On spring break of March 2005, in Breckenridge, Colorado, Osama bin Laden shared the ski lift chair with me.
I know it was him. His unmistakable large brown eyes, beard, and the shape of his head convinced me. That day, his head was covered with a ski cap, although normally his head would be covered with a turban. I was so startled to see him that I did not say much, but instead I wondered how we would fare if the lift stopped in mid-air. This sighting of him did not seem very unlikely to me, because I often thought the easiest place to hide was in plain sight. To me this meant, America. Also, back in my artist heyday, I was a portrait artist. I’m drawn to the study of faces, and his face was unmistakable. When I got off the lift, I told my family, but they just laughed at me. It did not dissuade me. I’m used to this response.
A writer’s imagination is a force to be reckoned with, however, this concept of hiding in plain sight is often more true than we care to admit.
Consider this. Sometimes the love of our life is right in front of us. Alternatively, sometimes the person with the worst possible influence over our life life is disguised beautifully by our own deceptive vision. We get mixed up and stay loyal to wrong people and things and run away from what is good for us.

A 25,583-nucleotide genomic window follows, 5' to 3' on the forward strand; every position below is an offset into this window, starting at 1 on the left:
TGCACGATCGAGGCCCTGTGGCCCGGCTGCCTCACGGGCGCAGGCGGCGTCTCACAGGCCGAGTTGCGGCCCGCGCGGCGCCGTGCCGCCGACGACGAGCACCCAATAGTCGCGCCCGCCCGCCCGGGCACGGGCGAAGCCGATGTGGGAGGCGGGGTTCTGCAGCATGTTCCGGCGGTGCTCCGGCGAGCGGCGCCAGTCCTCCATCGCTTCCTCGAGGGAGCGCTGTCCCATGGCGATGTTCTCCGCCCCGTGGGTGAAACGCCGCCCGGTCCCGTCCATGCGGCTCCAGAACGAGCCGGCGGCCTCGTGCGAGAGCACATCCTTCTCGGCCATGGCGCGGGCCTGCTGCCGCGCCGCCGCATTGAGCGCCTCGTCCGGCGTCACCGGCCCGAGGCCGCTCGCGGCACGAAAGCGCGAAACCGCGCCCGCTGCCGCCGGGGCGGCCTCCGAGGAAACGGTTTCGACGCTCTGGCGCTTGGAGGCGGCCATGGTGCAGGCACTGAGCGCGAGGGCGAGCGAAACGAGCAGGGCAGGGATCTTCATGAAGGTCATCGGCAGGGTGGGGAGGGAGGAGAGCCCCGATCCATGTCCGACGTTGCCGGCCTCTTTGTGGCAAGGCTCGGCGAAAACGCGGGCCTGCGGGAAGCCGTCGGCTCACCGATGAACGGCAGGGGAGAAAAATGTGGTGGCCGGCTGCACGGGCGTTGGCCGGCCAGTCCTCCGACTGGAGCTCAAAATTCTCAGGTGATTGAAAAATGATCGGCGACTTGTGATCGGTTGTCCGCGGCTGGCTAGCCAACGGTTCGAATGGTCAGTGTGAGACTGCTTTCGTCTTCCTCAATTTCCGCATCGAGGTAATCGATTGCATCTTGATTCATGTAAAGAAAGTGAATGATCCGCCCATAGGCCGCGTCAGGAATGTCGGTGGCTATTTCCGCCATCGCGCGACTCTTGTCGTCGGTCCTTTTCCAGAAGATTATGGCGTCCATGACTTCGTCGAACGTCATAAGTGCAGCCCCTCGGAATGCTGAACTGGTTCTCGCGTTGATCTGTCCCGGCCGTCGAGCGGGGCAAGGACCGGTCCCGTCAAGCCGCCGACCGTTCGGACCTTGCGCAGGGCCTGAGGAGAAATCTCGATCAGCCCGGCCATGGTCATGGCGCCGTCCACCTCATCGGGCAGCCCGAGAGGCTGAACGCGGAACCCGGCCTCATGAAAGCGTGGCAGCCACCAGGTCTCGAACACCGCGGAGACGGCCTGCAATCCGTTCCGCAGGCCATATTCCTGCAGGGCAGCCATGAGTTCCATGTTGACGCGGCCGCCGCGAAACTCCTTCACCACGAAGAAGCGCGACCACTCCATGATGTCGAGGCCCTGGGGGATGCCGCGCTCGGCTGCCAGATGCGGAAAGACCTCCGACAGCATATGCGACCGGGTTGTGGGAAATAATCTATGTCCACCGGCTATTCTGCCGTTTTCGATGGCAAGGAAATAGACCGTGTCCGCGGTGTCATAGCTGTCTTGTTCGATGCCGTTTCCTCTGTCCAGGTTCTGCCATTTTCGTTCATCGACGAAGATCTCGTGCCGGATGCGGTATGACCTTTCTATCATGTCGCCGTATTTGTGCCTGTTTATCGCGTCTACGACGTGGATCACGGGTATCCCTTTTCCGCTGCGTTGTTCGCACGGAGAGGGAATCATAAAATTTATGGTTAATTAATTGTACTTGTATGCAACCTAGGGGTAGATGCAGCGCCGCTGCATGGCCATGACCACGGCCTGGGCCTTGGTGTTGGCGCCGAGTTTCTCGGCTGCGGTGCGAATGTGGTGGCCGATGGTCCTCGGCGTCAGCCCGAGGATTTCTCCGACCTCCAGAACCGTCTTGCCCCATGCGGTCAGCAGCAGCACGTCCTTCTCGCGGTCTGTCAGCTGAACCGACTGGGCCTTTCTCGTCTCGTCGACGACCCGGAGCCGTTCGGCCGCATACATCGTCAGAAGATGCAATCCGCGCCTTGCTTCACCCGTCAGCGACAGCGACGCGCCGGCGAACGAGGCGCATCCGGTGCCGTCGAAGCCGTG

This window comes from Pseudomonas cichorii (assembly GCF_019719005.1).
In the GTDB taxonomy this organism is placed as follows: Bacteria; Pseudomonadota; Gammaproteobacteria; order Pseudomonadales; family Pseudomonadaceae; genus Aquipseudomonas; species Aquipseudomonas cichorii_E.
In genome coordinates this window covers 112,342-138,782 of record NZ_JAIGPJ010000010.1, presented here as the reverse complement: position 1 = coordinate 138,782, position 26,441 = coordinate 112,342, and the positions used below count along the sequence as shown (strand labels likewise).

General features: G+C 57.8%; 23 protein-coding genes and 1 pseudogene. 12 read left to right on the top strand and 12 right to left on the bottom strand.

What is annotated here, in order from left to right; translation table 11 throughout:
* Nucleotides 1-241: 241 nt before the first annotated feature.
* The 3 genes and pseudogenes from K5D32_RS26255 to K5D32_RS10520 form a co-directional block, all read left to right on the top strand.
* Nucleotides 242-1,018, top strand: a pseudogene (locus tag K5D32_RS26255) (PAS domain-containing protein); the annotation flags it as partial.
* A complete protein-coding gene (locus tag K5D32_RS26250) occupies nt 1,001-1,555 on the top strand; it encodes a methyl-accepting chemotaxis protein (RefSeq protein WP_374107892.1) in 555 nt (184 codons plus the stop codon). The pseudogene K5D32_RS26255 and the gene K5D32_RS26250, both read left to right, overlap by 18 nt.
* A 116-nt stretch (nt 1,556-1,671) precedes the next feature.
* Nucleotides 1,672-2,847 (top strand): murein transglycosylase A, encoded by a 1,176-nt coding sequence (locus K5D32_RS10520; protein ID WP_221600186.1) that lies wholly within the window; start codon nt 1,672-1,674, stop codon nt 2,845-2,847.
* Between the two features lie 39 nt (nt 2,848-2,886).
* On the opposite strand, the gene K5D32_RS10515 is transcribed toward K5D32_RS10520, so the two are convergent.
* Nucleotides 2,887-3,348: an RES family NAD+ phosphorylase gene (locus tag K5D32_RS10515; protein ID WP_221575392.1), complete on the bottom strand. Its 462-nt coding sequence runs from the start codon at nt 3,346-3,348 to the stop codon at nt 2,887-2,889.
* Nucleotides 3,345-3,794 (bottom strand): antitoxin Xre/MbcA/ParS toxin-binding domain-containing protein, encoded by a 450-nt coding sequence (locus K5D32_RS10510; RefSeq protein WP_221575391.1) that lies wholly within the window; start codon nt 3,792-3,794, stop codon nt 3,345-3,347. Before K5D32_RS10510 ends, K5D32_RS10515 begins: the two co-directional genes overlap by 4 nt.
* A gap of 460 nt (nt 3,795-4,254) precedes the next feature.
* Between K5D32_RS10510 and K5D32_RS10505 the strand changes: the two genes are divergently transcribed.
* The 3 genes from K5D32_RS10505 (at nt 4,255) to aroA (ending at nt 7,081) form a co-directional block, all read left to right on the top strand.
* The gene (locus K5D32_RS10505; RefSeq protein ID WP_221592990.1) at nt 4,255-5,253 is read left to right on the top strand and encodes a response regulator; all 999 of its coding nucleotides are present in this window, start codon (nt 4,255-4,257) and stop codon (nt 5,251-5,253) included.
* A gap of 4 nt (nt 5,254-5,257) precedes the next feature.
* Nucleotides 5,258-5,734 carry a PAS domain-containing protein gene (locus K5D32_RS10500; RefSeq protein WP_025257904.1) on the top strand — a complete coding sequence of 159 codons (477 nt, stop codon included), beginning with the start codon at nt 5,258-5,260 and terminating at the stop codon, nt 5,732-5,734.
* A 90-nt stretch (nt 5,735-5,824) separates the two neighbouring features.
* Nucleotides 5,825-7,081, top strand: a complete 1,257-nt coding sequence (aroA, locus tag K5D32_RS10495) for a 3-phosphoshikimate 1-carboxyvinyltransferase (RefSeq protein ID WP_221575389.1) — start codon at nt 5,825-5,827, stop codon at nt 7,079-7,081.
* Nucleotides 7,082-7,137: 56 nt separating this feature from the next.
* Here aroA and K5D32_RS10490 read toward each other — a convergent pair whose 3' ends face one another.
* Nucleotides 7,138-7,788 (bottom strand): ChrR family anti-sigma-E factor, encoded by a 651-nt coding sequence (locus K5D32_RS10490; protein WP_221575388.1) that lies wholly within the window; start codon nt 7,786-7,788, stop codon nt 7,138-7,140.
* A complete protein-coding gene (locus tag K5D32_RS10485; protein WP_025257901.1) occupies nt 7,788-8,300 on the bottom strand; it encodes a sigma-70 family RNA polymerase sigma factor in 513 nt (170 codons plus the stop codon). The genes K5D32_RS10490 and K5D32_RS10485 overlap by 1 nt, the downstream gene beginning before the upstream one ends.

Why is it so hard to recognize the difference between good and bad on our own?
Maybe we need an ally to help us keep truth close and prompt us to do more honest thinking.
Doesn’t it just make sense to trust in someone who is all-knowing and never deceives or lies, and has more power than our human self is a better strategy for living whole than relying on our faulty perceptions?
So let me stop speaking in hidden terms. I’m saying I’d rather trust in God—someone who is greater than I am. I’d rather use His guidance found in the Bible to evaluate my honesty than to come up with my own faulty set of perceptions and abilities.
Frankly, I’m just not that good at deciphering life’s challenges on my own. I’ve got a tendency to mix things up.
King David, the Bible Psalm writer seemed to think this way, too. His enemies were all around. Much of his life was spent dodging “bullets,” but he knew what was in plain sight.
Here are a few of his phrases about God found in Psalms, chapter 63:1, 7, and 8.
“O God, You are my God, earnestly will I seek you; my inner self thirsts for You, my flesh longs and is faint for You in a dry and weary land where no water is.
For You have been my help, and in the shadow of Your wings will I rejoice. My whole being follows hard after You and clings closely to You; Your right hand upholds me.”
So I’m going to ask myself today, “Ann, what’s hiding in plain sight of you?”
Then I’m gonna tell myself to get whatever it is quickly to the light of God’s word so I can make proper sense of it!